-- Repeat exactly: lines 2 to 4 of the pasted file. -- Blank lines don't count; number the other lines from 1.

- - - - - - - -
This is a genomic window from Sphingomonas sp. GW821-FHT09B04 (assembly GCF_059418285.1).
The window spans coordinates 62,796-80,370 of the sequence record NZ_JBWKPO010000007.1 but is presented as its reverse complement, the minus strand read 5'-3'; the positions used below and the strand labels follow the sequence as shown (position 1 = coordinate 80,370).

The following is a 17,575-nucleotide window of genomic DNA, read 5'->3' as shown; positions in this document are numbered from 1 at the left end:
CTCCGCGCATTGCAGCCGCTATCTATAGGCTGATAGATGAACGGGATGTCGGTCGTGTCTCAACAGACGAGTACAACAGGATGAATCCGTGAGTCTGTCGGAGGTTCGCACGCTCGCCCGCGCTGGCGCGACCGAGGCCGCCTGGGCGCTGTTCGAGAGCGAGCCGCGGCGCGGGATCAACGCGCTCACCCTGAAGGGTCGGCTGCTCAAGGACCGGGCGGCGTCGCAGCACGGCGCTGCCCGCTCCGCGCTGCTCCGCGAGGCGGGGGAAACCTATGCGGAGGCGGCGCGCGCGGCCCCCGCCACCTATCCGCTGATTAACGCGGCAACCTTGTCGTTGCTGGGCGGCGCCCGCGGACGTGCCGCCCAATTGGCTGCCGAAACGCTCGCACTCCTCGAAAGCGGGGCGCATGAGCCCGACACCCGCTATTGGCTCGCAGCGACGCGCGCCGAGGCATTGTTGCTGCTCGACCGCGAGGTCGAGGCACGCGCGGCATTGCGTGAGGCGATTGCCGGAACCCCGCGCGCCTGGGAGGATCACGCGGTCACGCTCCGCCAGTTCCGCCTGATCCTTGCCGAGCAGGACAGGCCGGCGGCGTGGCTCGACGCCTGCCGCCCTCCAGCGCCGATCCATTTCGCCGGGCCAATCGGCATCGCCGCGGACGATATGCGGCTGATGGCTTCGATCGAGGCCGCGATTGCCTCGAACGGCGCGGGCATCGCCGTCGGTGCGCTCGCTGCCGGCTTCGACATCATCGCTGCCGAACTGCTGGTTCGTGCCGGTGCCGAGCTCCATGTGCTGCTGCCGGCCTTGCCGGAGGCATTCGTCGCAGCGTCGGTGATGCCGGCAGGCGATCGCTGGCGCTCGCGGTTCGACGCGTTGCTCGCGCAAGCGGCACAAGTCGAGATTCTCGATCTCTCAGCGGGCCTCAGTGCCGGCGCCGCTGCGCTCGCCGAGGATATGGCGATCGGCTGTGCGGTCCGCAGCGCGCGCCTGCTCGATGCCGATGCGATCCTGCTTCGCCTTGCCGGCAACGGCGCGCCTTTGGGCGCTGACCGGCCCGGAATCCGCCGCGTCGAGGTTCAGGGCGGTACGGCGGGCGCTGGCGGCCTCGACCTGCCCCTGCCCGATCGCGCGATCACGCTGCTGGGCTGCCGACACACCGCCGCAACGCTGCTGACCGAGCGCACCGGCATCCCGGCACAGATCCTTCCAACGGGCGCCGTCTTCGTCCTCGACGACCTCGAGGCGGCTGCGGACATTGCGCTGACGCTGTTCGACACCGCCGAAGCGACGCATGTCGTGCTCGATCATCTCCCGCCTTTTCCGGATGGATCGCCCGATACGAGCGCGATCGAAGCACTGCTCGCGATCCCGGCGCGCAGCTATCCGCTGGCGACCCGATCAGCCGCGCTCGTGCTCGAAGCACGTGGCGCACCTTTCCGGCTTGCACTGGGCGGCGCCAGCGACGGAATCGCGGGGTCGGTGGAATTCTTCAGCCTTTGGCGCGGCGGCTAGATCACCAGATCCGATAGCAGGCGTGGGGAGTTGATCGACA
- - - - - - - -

The window spans coordinates 62,796-80,370 of the sequence record NZ_JBWKPO010000007.1 but is presented as its reverse complement, the minus strand read 5'-3'; the positions used below and the strand labels follow the sequence as shown (position 1 = coordinate 80,370).

The following is a 17,575-nucleotide window of genomic DNA, read 5'->3' as shown; positions in this document are numbered from 1 at the left end:
CTCCGCGCATTGCAGCCGCTATCTATAGGCTGATAGATGAACGGGATGTCGGTCGTGTCTCAACAGACGAGTACAACAGGATGAATCCGTGAGTCTGTCGGAGGTTCGCACGCTCGCCCGCGCTGGCGCGACCGAGGCCGCCTGGGCGCTGTTCGAGAGCGAGCCGCGGCGCGGGATCAACGCGCTCACCCTGAAGGGTCGGCTGCTCAAGGACCGGGCGGCGTCGCAGCACGGCGCTGCCCGCTCCGCGCTGCTCCGCGAGGCGGGGGAAACCTATGCGGAGGCGGCGCGCGCGGCCCCCGCCACCTATCCGCTGATTAACGCGGCAACCTTGTCGTTGCTGGGCGGCGCCCGCGGACGTGCCGCCCAATTGGCTGCCGAAACGCTCGCACTCCTCGAAAGCGGGGCGCATGAGCCCGACACCCGCTATTGGCTCGCAGCGACGCGCGCCGAGGCATTGTTGCTGCTCGACCGCGAGGTCGAGGCACGCGCGGCATTGCGTGAGGCGATTGCCGGAACCCCGCGCGCCTGGGAGGATCACGCGGTCACGCTCCGCCAGTTCCGCCTGATCCTTGCCGAGCAGGACAGGCCGGCGGCGTGGCTCGACGCCTGCCGCCCTCCAGCGCCGATCCATTTCGCCGGGCCAATCGGCATCGCCGCGGACGATATGCGGCTGATGGCTTCGATCGAGGCCGCGATTGCCTCGAACGGCGCGGGCATCGCCGTCGGTGCGCTCGCTGCCGGCTTCGACATCATCGCTGCCGAACTGCTGGTTCGTGCCGGTGCCGAGCTCCATGTGCTGCTGCCGGCCTTGCCGGAGGCATTCGTCGCAGCGTCGGTGATGCCGGCAGGCGATCGCTGGCGCTCGCGGTTCGACGCGTTGCTCGCGCAAGCGGCACAAGTCGAGATTCTCGATCTCTCAGCGGGCCTCAGTGCCGGCGCCGCTGCGCTCGCCGAGGATATGGCGATCGGCTGTGCGGTCCGCAGCGCGCGCCTGCTCGATGCCGATGCGATCCTGCTTCGCCTTGCCGGCAACGGCGCGCCTTTGGGCGCTGACCGGCCCGGAATCCGCCGCGTCGAGGTTCAGGGCGGTACGGCGGGCGCTGGCGGCCTCGACCTGCCCCTGCCCGATCGCGCGATCACGCTGCTGGGCTGCCGACACACCGCCGCAACGCTGCTGACCGAGCGCACCGGCATCCCGGCACAGATCCTTCCAACGGGCGCCGTCTTCGTCCTCGACGACCTCGAGGCGGCTGCGGACATTGCGCTGACGCTGTTCGACACCGCCGAAGCGACGCATGTCGTGCTCGATCATCTCCCGCCTTTTCCGGATGGATCGCCCGATACGAGCGCGATCGAAGCACTGCTCGCGATCCCGGCGCGCAGCTATCCGCTGGCGACCCGATCAGCCGCGCTCGTGCTCGAAGCACGTGGCGCACCTTTCCGGCTTGCACTGGGCGGCGCCAGCGACGGAATCGCGGGGTCGGTGGAATTCTTCAGCCTTTGGCGCGGCGGCTAGATCACCAGATCCGATAGCAGGCGTGGGGAGTTGATCGACA